Still a pariah at the collegiate level — and the professional level in North America, for that matter — Art Briles has returned to his coaching roots in dipping his scandal-stained toes back into the profession’s pool.
Mount Vernon High School in Texas announced Friday evening that its Board of Trustees has approved a two-year contract for Briles to serve as the program’s head football coach. Briles spent nearly three decades as a head coach in the state of Texas before, after a three-year stint as an assistant at Texas Tech, landing head jobs at Houston (2003-07) and, most infamously, Baylor (2008-15).
“High school football is a Texas institution. As a coach, it’s my first love,” Briles said in a statement provided by his new employer. “You’ll make no bigger impact in this world than when you shape the lives of young people — one practice, one game, and one life at a time.
“I am excited to be coaching at Mount Vernon this fall.”
In its release, the school system noted “that Briles never incurred a single recruiting infraction during his time at the collegiate level, and previous supervisors and other references also provided strong recommendations.” It was further stated that the hiring was made because, “[a]fter a thorough due diligence process and several earnest conversations, we believe our students will benefit greatly from his skills and experience.”
Given Briles’ past, the school’s wordsmithing in announcing the decision is understandable considering the amount of heat and outside public pressure the system is set to endure.
Briles was fired by Baylor in May of 2016 amidst a sexual assault scandal involving his Bears football program. In August of 2017, the disgraced coach was hired by a CFL team; a couple of hours later, after the hiring was denounced by fans and sponsors, the organization announced that Briles would no longer be joining the team.
In late January of 2017, damning details in one of the handfuls of lawsuits facing Baylor University emerged, with that suit alleging that 31 Bears football players had committed 52 acts of rape over a period of four years beginning in 2011.
Not long after, a legal filing connected to the libel lawsuit filed by a former BU football staffer produced emails and text messages that painted a picture of the former Bears head coach and/or his assistants as unrestrained rogue elements concerned with nothing more than the image of the football program off the field and its performance on it. The details in a damning document dump included allegations that Briles attempted to circumvent BU’s “judicial affairs folks” when it came to one player’s arrest… and on Briles asking, in response to one of his players brandishing a gun on a female, “she reporting [it] to authorities?”… and asking “she a stripper?” when told one of his players expected a little something extra from a female masseuse… and stating in a text “we need to know who [the] supervisor is and get him to alert us first” in response to a player who was arrested on a drug charge because the apartment superintendent called the police.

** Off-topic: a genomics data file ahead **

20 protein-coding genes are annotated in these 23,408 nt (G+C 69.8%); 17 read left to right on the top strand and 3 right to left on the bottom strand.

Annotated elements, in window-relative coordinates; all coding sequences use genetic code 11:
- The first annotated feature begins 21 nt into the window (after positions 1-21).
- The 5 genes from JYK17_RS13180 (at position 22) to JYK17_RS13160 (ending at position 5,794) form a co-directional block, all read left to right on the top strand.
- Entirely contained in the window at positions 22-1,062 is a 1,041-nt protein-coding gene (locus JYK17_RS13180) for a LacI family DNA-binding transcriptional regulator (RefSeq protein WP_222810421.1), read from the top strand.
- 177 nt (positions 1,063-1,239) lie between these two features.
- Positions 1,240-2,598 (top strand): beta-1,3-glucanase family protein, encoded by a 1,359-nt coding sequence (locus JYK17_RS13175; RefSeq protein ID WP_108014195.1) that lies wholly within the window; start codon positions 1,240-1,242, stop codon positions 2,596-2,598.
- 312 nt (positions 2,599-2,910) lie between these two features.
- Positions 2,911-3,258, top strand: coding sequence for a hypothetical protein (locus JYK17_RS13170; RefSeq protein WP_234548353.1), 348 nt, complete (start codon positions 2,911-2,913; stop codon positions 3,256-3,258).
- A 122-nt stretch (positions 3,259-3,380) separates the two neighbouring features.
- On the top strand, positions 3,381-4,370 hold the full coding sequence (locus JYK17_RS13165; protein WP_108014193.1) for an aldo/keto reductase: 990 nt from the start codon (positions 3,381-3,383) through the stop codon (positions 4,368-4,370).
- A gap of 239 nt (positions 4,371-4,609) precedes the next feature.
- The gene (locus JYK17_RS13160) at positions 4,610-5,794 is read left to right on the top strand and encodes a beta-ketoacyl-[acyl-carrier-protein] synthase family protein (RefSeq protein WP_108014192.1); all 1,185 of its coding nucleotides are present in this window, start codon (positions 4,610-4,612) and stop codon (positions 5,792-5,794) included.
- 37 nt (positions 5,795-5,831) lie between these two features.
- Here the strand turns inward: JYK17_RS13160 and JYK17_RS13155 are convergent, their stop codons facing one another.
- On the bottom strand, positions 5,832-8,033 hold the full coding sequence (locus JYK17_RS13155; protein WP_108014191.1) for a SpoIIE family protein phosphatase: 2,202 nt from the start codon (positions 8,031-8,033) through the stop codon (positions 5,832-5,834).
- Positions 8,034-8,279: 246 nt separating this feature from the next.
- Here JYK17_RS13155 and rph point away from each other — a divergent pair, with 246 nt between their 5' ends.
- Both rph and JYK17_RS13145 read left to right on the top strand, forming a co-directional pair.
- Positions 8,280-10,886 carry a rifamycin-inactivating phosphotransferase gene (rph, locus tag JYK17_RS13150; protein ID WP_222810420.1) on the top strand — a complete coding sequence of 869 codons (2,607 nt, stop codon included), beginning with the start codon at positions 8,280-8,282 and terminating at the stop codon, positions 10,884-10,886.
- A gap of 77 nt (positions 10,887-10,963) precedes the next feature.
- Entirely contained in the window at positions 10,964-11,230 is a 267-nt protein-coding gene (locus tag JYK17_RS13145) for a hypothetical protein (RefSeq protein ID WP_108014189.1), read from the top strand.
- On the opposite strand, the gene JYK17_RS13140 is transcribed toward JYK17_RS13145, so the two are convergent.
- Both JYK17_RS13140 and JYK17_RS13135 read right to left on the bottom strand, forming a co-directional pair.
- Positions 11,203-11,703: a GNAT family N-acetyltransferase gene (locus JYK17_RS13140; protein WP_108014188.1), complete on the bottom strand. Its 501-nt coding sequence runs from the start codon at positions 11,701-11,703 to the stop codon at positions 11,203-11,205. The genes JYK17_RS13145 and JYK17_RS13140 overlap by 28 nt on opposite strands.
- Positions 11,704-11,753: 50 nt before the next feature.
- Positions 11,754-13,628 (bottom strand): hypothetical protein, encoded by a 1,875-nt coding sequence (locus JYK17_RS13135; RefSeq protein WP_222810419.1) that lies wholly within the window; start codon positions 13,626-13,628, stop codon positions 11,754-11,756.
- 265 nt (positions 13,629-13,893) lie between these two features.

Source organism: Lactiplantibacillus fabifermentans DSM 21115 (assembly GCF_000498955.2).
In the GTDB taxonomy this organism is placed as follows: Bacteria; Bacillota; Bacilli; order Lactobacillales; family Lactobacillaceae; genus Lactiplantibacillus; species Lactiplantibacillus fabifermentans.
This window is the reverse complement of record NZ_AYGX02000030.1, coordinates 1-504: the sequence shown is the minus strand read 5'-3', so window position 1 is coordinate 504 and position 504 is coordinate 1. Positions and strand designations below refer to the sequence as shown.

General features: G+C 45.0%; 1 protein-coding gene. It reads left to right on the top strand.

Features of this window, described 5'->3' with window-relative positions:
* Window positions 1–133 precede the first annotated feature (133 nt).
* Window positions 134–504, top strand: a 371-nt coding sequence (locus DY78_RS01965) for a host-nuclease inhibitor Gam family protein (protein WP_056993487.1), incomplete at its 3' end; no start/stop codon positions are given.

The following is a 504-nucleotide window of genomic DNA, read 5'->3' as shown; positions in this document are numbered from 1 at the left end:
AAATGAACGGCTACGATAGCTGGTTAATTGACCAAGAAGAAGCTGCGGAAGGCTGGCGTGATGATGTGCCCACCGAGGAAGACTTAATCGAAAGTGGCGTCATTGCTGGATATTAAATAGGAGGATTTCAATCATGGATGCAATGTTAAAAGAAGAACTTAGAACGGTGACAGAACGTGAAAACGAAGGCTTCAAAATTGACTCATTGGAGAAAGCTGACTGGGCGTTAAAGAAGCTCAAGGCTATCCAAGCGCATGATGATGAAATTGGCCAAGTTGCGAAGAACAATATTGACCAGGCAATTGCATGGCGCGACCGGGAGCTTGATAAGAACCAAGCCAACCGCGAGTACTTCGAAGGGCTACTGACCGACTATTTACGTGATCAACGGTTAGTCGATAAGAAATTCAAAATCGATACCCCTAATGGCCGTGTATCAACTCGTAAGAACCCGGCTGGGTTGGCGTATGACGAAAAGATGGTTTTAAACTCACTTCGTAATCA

In reference to a woman who alleged she was gang-raped by several Bears football players, Briles allegedly responded, “those are some bad dudes. Why was she around those guys?”
“Hindsight is a blessing and a curse. I’ve always been about trying to be fair and honest with everyone I came into contact with,” Briles said in July of last year on his unceremonious and controversial ouster from the Bears. “The thing that hurts me as much as anything [was] the culture at Baylor at the time; I don’t think victims, I know they didn’t feel comfortable going to report assaults that took place. I don’t think they were represented and taken care of with the level that needed to be handled with. That’s something that through all of this and as time goes will become more clear.
“Not only me but many of us felt betrayed because we were not privy to the information that was available in a way we wanted to respond. … With the way things are going, with some of the transparency starting to take place, I am confident the truth will come out. It’s not just important for me.”
In August of last year, Briles was named as the head coach of the Guelfi Firenze American Football team in Florence, Italy. That was his first coaching job at any level since his ouster in Waco.
Brenda Tracy, a gang-rape survivor and victim’s advocate, is the most high-profile of many already publicly questioning the high school’s hiring of Briles.